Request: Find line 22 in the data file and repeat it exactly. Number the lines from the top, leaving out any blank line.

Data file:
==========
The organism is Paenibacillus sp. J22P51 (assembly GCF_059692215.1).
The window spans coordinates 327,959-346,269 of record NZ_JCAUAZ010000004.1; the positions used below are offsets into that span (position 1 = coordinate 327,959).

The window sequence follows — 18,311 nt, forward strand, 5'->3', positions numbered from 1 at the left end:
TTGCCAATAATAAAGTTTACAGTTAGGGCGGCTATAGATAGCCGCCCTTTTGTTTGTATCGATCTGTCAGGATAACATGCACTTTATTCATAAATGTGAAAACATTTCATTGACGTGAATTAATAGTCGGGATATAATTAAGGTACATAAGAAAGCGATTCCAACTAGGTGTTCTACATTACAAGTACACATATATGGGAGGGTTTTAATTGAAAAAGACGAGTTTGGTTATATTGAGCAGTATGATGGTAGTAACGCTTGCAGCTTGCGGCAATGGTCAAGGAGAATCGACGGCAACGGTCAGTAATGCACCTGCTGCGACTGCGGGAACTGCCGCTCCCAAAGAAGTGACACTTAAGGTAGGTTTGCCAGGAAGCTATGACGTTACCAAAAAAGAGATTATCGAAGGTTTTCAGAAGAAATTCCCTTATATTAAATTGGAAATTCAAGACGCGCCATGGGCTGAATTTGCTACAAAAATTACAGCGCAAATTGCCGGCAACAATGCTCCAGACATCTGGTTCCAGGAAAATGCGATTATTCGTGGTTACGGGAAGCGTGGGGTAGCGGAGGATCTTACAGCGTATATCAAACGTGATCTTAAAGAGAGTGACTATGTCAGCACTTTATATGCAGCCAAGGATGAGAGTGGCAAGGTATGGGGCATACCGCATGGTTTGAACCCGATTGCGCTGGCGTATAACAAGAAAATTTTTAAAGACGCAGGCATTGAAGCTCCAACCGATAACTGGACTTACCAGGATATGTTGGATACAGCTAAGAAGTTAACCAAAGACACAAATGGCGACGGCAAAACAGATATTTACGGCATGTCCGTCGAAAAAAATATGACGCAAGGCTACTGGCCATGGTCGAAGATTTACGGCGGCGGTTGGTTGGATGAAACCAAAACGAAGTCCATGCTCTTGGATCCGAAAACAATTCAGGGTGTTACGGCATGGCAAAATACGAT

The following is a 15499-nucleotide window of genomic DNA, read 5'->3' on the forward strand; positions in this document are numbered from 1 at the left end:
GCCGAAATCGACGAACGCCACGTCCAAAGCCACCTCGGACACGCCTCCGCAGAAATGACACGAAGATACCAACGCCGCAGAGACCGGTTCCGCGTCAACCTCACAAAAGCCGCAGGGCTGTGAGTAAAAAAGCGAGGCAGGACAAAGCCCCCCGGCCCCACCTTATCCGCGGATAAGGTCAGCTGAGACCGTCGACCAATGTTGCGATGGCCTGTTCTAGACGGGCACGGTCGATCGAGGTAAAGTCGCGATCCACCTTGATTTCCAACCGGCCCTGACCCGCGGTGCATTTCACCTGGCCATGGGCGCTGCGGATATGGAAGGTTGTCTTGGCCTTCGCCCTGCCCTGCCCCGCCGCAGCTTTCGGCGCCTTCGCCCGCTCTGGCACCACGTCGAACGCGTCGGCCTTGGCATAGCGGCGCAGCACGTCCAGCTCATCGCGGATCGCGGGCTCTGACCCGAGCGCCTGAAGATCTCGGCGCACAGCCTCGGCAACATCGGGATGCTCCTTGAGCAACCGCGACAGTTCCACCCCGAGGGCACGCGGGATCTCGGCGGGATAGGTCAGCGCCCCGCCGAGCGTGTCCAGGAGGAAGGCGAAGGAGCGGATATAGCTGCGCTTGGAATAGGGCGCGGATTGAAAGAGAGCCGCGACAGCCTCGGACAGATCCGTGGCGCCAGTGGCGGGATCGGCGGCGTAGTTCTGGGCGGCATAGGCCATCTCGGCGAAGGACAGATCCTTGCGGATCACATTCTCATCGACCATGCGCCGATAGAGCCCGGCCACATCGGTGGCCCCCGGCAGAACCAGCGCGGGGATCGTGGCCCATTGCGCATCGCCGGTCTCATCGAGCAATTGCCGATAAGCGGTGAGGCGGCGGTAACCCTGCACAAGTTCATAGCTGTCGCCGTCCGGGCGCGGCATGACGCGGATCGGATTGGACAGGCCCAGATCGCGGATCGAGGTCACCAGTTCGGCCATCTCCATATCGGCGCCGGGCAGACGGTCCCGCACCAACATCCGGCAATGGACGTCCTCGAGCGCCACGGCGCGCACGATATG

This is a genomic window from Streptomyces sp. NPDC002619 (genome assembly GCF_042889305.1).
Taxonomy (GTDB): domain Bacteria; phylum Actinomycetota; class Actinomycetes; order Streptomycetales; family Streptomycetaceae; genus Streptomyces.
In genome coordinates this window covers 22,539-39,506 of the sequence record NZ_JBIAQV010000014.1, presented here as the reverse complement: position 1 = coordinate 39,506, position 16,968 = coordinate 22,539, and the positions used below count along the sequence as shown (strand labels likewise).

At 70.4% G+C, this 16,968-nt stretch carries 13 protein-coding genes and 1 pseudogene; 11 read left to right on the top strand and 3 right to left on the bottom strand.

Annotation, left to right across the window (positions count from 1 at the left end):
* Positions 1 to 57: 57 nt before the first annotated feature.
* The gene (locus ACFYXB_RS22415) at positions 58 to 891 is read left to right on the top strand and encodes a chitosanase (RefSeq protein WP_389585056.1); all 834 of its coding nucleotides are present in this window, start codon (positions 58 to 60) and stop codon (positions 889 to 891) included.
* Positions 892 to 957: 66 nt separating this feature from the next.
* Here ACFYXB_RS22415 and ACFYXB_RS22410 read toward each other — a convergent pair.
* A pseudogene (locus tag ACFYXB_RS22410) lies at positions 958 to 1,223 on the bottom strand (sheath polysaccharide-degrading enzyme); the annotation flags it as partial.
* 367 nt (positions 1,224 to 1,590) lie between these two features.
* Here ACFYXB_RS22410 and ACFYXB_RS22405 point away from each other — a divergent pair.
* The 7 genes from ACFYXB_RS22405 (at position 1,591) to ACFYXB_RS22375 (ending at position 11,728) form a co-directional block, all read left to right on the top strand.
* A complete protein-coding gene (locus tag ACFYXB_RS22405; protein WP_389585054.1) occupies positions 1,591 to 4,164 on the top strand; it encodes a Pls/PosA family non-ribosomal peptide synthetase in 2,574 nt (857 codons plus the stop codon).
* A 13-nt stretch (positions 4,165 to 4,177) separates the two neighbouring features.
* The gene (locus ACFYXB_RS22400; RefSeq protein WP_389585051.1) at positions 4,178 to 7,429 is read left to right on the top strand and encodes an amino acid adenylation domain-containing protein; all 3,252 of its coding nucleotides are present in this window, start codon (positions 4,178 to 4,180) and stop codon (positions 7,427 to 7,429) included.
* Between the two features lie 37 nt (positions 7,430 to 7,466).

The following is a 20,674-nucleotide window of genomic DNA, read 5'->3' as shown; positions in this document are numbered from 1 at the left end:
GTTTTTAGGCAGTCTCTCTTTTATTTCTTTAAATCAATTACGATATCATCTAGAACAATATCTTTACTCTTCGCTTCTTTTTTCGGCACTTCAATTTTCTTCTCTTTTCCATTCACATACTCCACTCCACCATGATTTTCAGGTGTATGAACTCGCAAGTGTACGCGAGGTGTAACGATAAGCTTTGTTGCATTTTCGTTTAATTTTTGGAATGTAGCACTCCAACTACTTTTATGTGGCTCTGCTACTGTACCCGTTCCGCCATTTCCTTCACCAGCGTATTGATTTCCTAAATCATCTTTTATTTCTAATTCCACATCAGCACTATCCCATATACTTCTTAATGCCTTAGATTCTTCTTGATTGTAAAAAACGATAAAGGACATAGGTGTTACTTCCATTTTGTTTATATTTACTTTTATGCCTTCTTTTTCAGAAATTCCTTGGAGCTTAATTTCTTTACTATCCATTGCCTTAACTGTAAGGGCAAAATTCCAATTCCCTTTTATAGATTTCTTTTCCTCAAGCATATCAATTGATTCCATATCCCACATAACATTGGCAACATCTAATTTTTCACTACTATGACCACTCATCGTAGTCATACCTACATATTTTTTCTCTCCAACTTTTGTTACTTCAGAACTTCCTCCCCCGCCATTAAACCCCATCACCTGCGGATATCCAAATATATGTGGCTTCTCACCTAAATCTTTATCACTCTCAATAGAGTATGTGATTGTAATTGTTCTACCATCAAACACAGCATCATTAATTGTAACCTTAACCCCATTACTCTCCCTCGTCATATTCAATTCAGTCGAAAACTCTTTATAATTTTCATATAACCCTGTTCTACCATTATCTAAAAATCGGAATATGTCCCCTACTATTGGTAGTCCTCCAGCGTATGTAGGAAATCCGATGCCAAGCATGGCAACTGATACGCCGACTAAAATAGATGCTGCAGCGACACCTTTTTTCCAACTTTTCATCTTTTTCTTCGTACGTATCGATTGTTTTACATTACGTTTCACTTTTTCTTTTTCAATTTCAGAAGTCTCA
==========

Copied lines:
* The gene (locus ACFYXB_RS22400; RefSeq protein WP_389585051.1) at positions 4,178 to 7,429 is read left to right on the top strand and encodes an amino acid adenylation domain-containing protein; all 3,252 of its coding nucleotides are present in this window, start codon (positions 4,178 to 4,180) and stop codon (positions 7,427 to 7,429) included.